Breaking Bad Season 5

Is Hank onto Mike and Walt?
Talking television.
Aug. 20 2012 6:45 AM

Breaking Bad Season 5

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Are Hank and Gomez onto Mike and company?

Breaking Bad still.
Breaking Bad

Photo courtesy of AMC.

I sometimes wish Breaking Bad spent more time with the addicts who destroy their lives and their families with Heisenberg’s blue meth. But this week revealed the saddest, most desperate addict of them all: Walter White. As you say, Matt, Mike’s exit strategy makes sense, but addicts never take the sensible route. Apparently, Walt’s desire to be the Cecil Rhodes of the ABQ drugs scene has fried his brain

June Thomas June Thomas

June Thomas is a Slate culture critic and editor of Outward, Slate’s LGBTQ section. 

I understand why Walt would still be hung up on the mistake he made back in the Gray Matter days—that $2.16 billion market cap would haunt anyone. But the guy whose cover story is that he’s a high-stakes poker player should listen to the wisdom of Kenny Rogers: “Ev’ry gambler knows that the secret to survivin’/ Is knowin’ what to throw away and knowin’ what to keep.” Walt misplayed his Gray Matter aces, but for his own sanity and everyone else’s safety he needs to walk away from the table. Unless he has a very good plan—and I’m skeptical—Walt’s pride and his desire to replay his big hand are robbing everyone of a chance to get out of a very dangerous game.

I did love the business with the wires, though. I always enjoy it when Walt demonstrates the power of science. And it’s yet another reminder of what a bummer it was to leave Gray Matter. (Didn’t the “personal reasons” Walt told Jesse about involve Gretchen, his former lab partner who is now Gray Matter CEO Elliott Schwartz’s wife?) Walt is clearly a brilliant and imaginative chemist; remember back in Season 4 when Elliott told the guests at his birthday party that it was Walt’s insights into crystallography that made the company’s patents possible? And it’s tragic that he’s using his knowledge to such despicable ends. Walt’s MacGyvering of the wiring also reminded me of Herr Schuler’s suicide by defibrillator in Episode 2.

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I have to admit that for all of Declan’s financial smarts—“I’m not just buying this for the supply, I’m buying it for the demand”—I felt bad for the drug users of the southwestern United States that his real motivation is to get the superior blue meth off the market. That means Walt and Jesse would play Betamax to Declan’s VHS.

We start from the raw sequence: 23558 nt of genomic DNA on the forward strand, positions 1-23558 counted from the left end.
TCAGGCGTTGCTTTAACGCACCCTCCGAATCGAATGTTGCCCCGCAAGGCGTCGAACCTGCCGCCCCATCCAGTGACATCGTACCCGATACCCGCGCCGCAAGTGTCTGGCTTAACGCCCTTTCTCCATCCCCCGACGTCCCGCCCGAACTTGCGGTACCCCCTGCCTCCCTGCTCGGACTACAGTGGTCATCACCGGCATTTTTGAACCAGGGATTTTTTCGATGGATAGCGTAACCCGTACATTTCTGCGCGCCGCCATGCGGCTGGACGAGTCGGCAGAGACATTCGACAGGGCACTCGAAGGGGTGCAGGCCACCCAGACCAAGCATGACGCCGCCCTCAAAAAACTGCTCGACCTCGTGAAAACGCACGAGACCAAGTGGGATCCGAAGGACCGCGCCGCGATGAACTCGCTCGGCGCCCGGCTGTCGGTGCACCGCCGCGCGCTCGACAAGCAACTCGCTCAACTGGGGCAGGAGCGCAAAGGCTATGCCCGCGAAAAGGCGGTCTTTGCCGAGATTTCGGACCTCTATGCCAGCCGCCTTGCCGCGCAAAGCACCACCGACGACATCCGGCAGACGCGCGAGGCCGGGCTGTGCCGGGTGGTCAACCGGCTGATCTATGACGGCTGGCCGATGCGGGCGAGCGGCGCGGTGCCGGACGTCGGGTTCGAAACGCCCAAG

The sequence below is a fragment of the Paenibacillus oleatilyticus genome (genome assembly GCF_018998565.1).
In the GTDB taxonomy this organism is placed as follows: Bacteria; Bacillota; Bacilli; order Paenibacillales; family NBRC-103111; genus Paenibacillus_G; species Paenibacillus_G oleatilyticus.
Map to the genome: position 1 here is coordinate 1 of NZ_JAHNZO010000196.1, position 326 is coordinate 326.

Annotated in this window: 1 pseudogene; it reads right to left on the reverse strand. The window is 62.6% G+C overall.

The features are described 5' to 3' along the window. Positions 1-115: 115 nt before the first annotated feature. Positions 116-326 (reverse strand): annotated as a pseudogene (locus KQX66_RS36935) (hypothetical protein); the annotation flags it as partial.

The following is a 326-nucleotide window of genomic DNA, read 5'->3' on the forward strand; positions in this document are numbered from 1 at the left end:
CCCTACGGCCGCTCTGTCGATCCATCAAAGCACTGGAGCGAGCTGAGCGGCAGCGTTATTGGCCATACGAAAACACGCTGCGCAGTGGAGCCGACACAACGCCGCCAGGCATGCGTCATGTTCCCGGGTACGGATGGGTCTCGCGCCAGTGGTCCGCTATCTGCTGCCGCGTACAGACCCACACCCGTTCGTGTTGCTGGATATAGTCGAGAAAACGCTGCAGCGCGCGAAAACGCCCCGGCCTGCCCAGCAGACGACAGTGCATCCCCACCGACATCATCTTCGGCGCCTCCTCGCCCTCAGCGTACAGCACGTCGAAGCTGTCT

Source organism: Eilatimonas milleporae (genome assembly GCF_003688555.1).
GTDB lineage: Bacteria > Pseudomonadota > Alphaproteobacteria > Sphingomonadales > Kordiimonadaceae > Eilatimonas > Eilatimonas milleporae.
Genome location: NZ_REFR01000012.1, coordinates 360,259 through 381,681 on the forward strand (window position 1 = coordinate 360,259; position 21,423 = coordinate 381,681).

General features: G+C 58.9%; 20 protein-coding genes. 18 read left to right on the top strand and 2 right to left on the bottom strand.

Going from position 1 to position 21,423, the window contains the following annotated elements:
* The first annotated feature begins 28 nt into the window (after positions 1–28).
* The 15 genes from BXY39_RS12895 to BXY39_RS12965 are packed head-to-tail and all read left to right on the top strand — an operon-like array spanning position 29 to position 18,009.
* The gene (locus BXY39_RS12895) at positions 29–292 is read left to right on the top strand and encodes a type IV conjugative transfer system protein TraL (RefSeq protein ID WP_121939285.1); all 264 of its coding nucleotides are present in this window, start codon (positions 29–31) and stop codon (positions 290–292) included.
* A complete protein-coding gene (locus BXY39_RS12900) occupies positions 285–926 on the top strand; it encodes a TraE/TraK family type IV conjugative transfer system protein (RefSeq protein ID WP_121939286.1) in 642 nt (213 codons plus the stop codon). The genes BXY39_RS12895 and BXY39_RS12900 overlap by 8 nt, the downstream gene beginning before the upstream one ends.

Perhaps it’s that I just read a book about World War II deception efforts, but I’m starting to wonder if Hank and Gomez know that Mike and co. are listening to their conversations and are feeding them misinformation. Of course, we’ve seen no evidence for that, but the tidbits of information the partners pick up in their eavesdropping always seem to be just what they want to hear. That’s suspiciously convenient.

To answer your questions, Emily, Todd creeps me out. His cradling of the tarantula jar, the veiled threat about his uncle in jail, the way he knew to stroke Walt’s ego by calling him “Mr. White”—all of this made me think he could mess up the merry threesome. The rationalization he offered for killing the kid—“I saw a threat, and I took care of it the only way I could”—could also justify the partners killing him. I felt bad that they voted to keep him on the payroll.

And I found that scene between Skyler and Marie absolutely heart-breaking. Skyler is clearly being driven crazy—and into a lot of bad habits—by the secrets that she knows she can’t share. Her realization that Walt told Marie about her affair with Ted was so devastating because it reminded her that no one in this family can keep anything to themselves. That destroys any possibility that she could unburden herself to her closest confidante—especially given Hank’s profession.

Play it as cool as you like, Fonzie,
June